SEATTLE—The mother of a 15-year-old autistic boy says Seattle's Children's Hospital should have had safeguards in place before making a fatal mistake they admitted was wrong.
Tammy Jarbo-Blankenship lost her son Michael last March after a visit to Seattle Children's Hospital for routine dental work. Michael had been prescribed a fetanyl patch after his dental work, and died at home in his bed overnight.
The medical examiner found the teen died from an accidental overdose, and the hospital admits they made a mistake in prescribing the medication usually reserved for much more serious cases like people with cancer.
"I just want people to know it was preventable, that Michael was a human being, and deserved the same respect and care that any individual would have walking into a hospital," said Jarbo-Blankenship, "and that Michael had a very long and happy life ahead of him and Children's took that from him."
On Tuesday, officials at Seattle Children's Hospital admitted the error , apologized and said they have changed their procedures. They say, "A thorough investigation revealed that this was not the fault of any one individual. Our detailed root cause analysis identified that this occurred because our processes failed at multiple points. We have since changed the way we prescribe and administer fentanyl patches."
"Michael shouldn't have had to die for Children's to put safeguards in place to make sure this doesn't happen," said Jardo-Blankenship Thursday.
The family has filed a civil suit in King County Superior Court, and names Seattle Children's Hospital and the physicians who were involved with Blankenship's treatment.
Tammy says they are taking life minute-by-minute right now, and Michael's brother has really suffered, and not only won't return to the home, but has had to endure counseling since his brother's death.
"Jeffrey hasn't been able to return to our home since that day we found Michael dead," said Jarbo-Blankenship, "so essentially I lost both of my children."
Tammy says Michael loved to do all the things kids typically like to do like rollerblading, dancing, listening to rock and roll, and she says he loved to play games with his youth group. She says the family has started a foundation in Michael's name with the goal of "educating and informing the medical community about safe and effective ways to treat children with disabilities including autism."
Below is the complete statement from Seattle Children's Hospital issued Tuesday:
Spokesperson: Dr. David Fisher, Medical Director, Seattle Children's Hospital At Children's we continually strive to improve the quality and safety of the care we provide. However, despite the work that we do to improve our medication and safety systems errors are still possible. We want you to be aware of a fatal medication error that occurred at Seattle Children's. We prescribed and dispensed a high-dose fentanyl patch for outpatient post-operative pain control to a teenager with special needs who could not tolerate pills or liquid medicines. The patient died at home on the night of surgery, from an inadvertent narcotics overdose. We can never bring back this child or fully understand to what level we have devastated their family. We are deeply sorry for the family and will do everything in our power to ensure this never happens to another child at Children's. When we learned of the patient's death, we immediately reviewed the clinical record and conducted a detailed root-cause analysis to determine why our usual medication safety checks did not prevent this tragic error. While this medication was prescribed and dispensed with the intention of providing the best care for the patient, in this case both the delivery system and the dose were inappropriate. We immediately notified the family of our error and apologized. A thorough investigation revealed that this was not the fault of any one individual. Our detailed root cause analysis identified that this occurred because our processes failed at multiple points. We have since changed the way we prescribe and administer fentanyl patches.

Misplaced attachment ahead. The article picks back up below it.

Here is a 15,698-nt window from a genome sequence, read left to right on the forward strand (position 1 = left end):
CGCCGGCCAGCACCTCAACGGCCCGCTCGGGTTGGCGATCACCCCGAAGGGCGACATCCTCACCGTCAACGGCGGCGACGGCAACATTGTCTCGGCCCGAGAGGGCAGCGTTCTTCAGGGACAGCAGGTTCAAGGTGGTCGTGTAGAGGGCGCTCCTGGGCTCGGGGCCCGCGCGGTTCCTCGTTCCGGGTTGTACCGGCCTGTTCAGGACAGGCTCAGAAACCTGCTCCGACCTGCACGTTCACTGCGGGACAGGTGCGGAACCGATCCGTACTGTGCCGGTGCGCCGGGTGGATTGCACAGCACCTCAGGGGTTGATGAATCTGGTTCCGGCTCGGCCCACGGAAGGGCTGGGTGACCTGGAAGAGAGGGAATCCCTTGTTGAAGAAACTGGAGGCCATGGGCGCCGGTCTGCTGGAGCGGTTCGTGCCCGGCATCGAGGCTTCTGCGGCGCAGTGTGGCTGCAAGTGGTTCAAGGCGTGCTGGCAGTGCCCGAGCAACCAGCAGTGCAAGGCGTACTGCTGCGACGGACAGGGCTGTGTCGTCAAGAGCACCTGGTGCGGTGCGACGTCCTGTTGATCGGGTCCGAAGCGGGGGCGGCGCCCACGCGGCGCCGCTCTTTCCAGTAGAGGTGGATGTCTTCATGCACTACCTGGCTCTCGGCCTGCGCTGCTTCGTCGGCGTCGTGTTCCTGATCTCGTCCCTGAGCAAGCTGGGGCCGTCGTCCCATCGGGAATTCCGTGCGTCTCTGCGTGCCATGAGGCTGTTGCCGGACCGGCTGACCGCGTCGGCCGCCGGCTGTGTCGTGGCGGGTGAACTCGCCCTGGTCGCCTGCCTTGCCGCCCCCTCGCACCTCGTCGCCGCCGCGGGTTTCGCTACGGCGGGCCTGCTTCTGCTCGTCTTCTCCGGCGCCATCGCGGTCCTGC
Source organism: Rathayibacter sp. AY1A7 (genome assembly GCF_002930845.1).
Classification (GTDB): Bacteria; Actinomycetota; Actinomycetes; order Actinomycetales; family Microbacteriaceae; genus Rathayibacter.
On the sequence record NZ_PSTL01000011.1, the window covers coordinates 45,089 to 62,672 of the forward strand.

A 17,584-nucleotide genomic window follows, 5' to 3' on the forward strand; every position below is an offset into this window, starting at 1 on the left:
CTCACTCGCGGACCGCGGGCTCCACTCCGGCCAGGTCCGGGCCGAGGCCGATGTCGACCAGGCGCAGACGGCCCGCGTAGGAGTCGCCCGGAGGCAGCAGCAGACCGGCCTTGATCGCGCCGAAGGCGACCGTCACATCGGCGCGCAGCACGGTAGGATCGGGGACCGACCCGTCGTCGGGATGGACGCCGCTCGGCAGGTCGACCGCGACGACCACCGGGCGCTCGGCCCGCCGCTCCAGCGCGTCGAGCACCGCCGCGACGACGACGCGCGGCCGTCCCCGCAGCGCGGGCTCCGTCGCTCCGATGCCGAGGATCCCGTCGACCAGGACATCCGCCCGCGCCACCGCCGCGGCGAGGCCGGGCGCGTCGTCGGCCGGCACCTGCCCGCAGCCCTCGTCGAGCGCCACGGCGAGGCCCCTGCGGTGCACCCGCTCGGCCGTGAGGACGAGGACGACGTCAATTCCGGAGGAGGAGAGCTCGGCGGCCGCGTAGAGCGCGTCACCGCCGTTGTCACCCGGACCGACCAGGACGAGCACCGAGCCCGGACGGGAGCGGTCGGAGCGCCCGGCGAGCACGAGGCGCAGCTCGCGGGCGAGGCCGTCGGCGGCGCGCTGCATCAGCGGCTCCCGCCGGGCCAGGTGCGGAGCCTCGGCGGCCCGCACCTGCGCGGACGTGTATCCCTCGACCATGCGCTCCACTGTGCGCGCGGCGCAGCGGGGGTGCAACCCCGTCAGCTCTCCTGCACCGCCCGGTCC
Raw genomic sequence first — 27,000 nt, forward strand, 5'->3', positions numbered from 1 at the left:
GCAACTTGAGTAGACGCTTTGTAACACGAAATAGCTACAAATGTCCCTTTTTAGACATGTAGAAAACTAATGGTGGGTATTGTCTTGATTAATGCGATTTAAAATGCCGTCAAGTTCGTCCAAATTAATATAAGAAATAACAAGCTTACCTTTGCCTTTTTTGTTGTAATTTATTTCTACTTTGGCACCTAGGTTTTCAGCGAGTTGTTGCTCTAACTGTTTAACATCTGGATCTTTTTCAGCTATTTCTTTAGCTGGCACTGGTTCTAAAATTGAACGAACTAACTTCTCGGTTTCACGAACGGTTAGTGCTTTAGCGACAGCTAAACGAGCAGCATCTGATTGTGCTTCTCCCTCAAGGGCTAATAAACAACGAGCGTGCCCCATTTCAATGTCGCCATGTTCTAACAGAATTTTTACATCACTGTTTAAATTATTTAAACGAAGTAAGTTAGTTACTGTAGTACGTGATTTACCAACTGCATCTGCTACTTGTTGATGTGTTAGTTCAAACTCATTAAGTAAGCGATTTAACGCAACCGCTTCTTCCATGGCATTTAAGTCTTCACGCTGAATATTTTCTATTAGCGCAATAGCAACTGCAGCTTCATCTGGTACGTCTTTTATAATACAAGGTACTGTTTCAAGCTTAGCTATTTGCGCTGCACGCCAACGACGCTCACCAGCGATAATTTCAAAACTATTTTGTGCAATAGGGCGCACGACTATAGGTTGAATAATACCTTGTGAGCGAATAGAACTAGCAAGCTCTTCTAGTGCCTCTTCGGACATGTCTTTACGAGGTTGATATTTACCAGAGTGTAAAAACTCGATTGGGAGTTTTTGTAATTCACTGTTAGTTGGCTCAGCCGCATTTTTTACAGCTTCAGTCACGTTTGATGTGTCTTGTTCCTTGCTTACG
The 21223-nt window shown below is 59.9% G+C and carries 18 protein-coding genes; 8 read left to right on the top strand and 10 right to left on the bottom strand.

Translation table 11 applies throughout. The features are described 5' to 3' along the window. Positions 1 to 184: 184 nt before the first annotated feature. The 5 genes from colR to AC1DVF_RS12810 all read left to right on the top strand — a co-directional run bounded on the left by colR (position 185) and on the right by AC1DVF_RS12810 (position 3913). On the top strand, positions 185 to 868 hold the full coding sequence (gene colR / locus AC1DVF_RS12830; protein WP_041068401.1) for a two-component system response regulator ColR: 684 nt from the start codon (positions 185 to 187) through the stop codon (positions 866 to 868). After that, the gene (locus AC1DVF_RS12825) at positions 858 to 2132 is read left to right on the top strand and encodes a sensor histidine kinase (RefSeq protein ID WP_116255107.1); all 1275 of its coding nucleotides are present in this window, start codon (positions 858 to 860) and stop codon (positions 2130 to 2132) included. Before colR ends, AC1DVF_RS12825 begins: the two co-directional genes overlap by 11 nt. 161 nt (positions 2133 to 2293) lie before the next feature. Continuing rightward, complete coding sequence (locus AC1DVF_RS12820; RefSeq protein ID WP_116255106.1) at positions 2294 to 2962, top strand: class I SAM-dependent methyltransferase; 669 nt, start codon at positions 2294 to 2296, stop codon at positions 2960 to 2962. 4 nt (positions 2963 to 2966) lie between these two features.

Based on our review, we have initiated several actions: We quickly changed our process for prescribing and administering fentanyl patches. Clinicians now must get approval from our pain medicine specialists. This ensures that a practitioner with the most expertise in chronic and acute pain management is weighing the risks and benefits of using a fentanyl patch delivery system in each patient before a prescription is given to a family. We reported this event to the Wash. Department of Health, as required by law. We also completed a report to the FDA, which is voluntary. We added information to our medication database that highlights the indications and contraindications for the use of a fentanyl patch. Specific language was added around what patients qualify for this type of medication, under what circumstances it can be used, and about monitoring for response and adverse events. We are providing comprehensive information to patients, families and other practitioners before fentanyl patches are used. Children's pharmacists also designed and now use a special safety screening tool to ensure that the therapy is appropriate for each patient. We are looking for additional areas of risk where we can apply prospective safety process improvements to other high risk medications. We have embarked on a system-wide assessment of all high risk drugs used in our facility. We are committed to a multidisciplinary effort to identify and fix gaps in our medication processes. We are addressing all opiate pain medications as our initial area of focus. This incident reinforces the fact that there is still work to be done to eliminate the potential for error in our processes. Providing a safe and healing environment for our patients and families is always our highest priority.